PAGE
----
We've been here almost 10 days now, and to be honest I can't quite tell yet how I feel about it. We moved from a dense and lively city center, which faithful readers of this blog will know was an environment in which I found myself surprisingly happy but Christina did not care for too much, to a quiet and leafy suburb, an environment in which Christina feels much calmer but in which I might just feel a bit too calm. Berlin is about 10 times larger than Barcelona, and all indications are that the German capital offers art and culture on a much deeper, broader, and richer scale than the jewel of Cataluña. But it's all 30-40 minutes away from us, rather than right outside the door. I feel slightly under-stimulated, but time will tell. It might just be the perfect arrangement. Once school starts we will have time to go "into town" and do some grownup things, to see what the place has to offer. It's definitely different from Barcelona, but I'm optimistic.
I've been thinking off-handedly about some things I will miss about Barcelona, and some things I won't miss.
Things I will miss:
• The density of the city, and the sense of history in the architecture, especially in the old town.
• The intensity and occasional insanity of bicycling there. It was really a wonderful place to bike; everything close enough, good bike lanes, and enough hills to keep you sweating.
• The beach, the Costa Brava, the access to the Mediterranean.
• All the amazing sculpture.
• My sculpture class. This is probably what I will miss the most. Jorge, your class was a real treat for me. I loved every minute. Thank you so much for the opportunity.
• Cabrales cheese.
• The friendly and approachable cops.
I haven't had occasion to interact with German police yet, and hope I never do. Knock on wood.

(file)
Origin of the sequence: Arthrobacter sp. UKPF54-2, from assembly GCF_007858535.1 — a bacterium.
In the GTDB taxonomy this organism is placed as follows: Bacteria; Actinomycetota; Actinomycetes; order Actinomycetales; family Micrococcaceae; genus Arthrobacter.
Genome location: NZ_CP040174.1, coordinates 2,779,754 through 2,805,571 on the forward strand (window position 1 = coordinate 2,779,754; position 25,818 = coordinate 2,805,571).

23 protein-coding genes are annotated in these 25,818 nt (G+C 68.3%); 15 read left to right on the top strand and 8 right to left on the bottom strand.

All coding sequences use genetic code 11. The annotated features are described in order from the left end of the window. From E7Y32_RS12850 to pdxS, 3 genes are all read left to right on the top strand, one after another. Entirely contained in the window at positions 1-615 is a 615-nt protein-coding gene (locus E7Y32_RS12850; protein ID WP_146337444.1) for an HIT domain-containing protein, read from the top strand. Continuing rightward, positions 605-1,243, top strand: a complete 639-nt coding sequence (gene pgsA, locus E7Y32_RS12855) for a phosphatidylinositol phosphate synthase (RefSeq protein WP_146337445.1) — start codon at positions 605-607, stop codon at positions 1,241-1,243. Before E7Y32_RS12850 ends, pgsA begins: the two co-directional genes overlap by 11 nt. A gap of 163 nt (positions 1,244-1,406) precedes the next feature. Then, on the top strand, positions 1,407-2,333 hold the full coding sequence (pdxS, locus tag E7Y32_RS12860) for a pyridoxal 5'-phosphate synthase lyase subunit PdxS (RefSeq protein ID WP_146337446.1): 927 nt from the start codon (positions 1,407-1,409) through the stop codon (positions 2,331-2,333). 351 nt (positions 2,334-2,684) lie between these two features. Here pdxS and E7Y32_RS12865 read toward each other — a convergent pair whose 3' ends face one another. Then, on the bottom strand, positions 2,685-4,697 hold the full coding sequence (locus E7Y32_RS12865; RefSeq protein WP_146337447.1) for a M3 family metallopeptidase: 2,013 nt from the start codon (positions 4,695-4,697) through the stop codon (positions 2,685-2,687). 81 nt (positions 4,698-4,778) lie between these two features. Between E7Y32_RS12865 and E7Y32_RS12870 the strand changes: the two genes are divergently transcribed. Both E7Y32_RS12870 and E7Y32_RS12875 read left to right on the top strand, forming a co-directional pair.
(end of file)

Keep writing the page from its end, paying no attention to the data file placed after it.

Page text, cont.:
• Our building. The fact that it was rough around the edges was its charm. You felt like you were on a movie set every time you walked in. This is the last picture I took in Barcelona, of the street-level entry hall.
• All the beautiful women, everywhere, all the time. The women in Germany all look like Angela Merkel.
• The access to stuff. USB drives, fresh peaches, spray-paint, and everything in between was always less than 2 minutes from our front door, and cheap. Stuff is harder to find in Germany, and definitely not as cheap.
• The great people we met there. Hopefully we will see you all again, really soon.
Things I won't miss:
• Spanish. Even though I speak it pretty well, a year in Spain taught me I don't have a real fondness for the language. In contrast, I love everything about German, and can't wait to enroll in a language course.
• The Raval location of Carrefour. Jesus, that place was a nightmare.
• The heat. Especially the humid heat.
Midnight in the Raval and it's too hot to wear a shirt.
• The food (Cabrales cheese excepted). Everyone talks about how great the tapas are, but at the end of the day it's mostly olives, deep-fried cheese, and pickled cuttlefish, or variations thereof. I ended up not liking jamon at all, the chewy stringy pride of Cataluña. When we arrived in Barcelona we were really excited about the proliferation of restaurants in our neighborhood, and 6 weeks later there wasn't a single one we were excited about re-visiting. On the other hand, I cannot get enough schnitzel, sausage, smoked fish, and spätzle. My heritage is something like 60% German, with another 20% shared between Scandinavia and Poland; maybe that's why this food feels like home. (Let's see how I feel about it all in a few months!)
Oh, and the beer. Kostritzer Schwarzbier is my current favorite, but it's hard to get a bad beer here.
More blogging to come. Thanks for your patience. Bis bald.